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Certain effects in the game, such as the Chill Touch spell, prevent (re)gaining hit points :

On a hit, the target [...] can't regain hit points until the start of your next turn.

But can any effect in the game prevent (re)gaining temporary hit points ?

The goal is partially to find a counter to abilities that "refresh" temporary hit points on a per-round basis, like the Heroism spell or the Twilight Sanctuary Channel Divinity. Although these abilities have specific counters of their own (break concentration / dispel magic for Heroism, have the recipient be too far away from the Twilight Sanctuary), I'm wondering if any effect in the game says "this target cannot (re)gain temporary hit points for [X duration]", or otherwise indirectly prevents temporary hit points from being (re)gained.

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    \$\begingroup\$ Are you trying to bypass the temp hp or just find an effect that prevents a creature from getting temp HP? Also, what is the goal with this maneuver? \$\endgroup\$ – NautArch Apr 27 at 17:46
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    \$\begingroup\$ @NautArch The latter (I do know that a few effects in the game care only about your actual hit points, like Sleep or Power Word Kill). The goal is partially to find a counter to abilities that "refresh" temporary hit points on a per-round basis, like the Heroism spell or the Twilight Sanctuary Channel Divinity. Although these abilities have specific counters of their own (break concentration / dispel magic for Heroism, have the recipient be too far away from the Twilight Sanctuary), I'm wondering if any effect in the game says "this target cannot (re)gain temporary hit points for [X duration]" \$\endgroup\$ – Gael L Apr 27 at 17:51
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    \$\begingroup\$ Gotcha, that's what your question is asking, but just wanted to make sure. Nice question! \$\endgroup\$ – NautArch Apr 27 at 17:52
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    \$\begingroup\$ I'm voting to leave open because it is perfectly clear what is being asked. \$\endgroup\$ – Thomas Markov Apr 27 at 18:21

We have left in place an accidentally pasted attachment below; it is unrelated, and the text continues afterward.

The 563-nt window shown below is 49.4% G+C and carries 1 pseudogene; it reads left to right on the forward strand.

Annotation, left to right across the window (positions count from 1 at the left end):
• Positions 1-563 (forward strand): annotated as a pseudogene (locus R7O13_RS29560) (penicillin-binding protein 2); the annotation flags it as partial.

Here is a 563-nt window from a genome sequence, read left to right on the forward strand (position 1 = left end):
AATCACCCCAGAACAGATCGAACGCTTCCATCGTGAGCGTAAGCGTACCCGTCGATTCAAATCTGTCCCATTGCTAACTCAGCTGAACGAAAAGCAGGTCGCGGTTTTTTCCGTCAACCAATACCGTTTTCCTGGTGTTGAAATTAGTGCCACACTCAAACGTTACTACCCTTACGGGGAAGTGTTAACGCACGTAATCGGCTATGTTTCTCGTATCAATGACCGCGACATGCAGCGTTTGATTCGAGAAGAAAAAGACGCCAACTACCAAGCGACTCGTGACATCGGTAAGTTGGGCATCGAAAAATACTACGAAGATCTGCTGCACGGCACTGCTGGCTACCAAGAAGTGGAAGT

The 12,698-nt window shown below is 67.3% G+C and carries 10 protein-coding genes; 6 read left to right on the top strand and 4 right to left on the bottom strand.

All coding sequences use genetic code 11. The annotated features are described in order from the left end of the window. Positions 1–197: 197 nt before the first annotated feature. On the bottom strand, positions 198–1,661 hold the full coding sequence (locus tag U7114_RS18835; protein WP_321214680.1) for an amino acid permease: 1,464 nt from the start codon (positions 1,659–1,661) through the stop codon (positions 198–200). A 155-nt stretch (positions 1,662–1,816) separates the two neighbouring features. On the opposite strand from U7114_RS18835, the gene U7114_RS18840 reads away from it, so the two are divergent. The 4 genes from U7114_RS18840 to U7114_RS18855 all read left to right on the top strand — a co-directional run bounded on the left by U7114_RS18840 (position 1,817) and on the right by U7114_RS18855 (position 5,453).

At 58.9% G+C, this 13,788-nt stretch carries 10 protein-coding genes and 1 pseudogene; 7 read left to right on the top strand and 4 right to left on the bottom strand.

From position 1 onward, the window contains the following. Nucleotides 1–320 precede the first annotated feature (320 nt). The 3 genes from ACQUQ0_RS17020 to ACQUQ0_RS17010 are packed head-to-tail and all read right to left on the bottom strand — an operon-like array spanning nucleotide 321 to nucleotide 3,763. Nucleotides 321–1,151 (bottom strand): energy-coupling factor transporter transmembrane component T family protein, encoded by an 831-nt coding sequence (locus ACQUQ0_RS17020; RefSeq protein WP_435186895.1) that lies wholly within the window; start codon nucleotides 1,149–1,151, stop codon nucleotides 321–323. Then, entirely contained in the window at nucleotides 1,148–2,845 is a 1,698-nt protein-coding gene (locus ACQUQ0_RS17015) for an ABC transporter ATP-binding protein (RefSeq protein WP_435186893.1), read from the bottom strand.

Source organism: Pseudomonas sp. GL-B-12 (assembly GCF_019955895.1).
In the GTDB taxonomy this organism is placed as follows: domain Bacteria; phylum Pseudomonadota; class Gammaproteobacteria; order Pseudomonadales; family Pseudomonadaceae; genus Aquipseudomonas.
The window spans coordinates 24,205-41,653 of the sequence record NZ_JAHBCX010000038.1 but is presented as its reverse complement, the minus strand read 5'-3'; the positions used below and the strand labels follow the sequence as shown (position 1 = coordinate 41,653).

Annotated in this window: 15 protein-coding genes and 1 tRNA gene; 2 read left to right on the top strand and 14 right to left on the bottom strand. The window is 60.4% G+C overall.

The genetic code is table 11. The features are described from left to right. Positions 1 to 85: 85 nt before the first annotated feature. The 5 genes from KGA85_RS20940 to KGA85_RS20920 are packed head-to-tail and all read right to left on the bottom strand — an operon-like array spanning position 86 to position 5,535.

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    \$\begingroup\$ Related, but not a duplicate: "Is there anything that can bypass temporary hit points?" \$\endgroup\$ – Medix2 Apr 28 at 3:14
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Turn your enemy into a Swarm or an object

Several Swarms, such as the Swarm of Insects, include the following line as part of their Swarm feature:

[...] The swarm can't regain hit points or gain temporary hit points. [...]

Thus, if you were to turn somebody into a Swarm by some means, such as (true) polymorph or shapechange, they would not be able to gain temporary hit points (THP).

Similarly, turning somebody into an object will usually make them an invalid target for sources of THP and an invalid target for whatever may have already been giving them THP, such as heroism (I haven't found a source of THP where this isn't the case, as in, I haven't found a way to give an object temporary hit points). Though what exactly happens when you become an invalid target for a spell like heroism isn't entirely clear:

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    \$\begingroup\$ Can you actually change into a swarm? Although they have a stat block, they aren't exactly a single creature. \$\endgroup\$ – Allan Mills Apr 28 at 10:18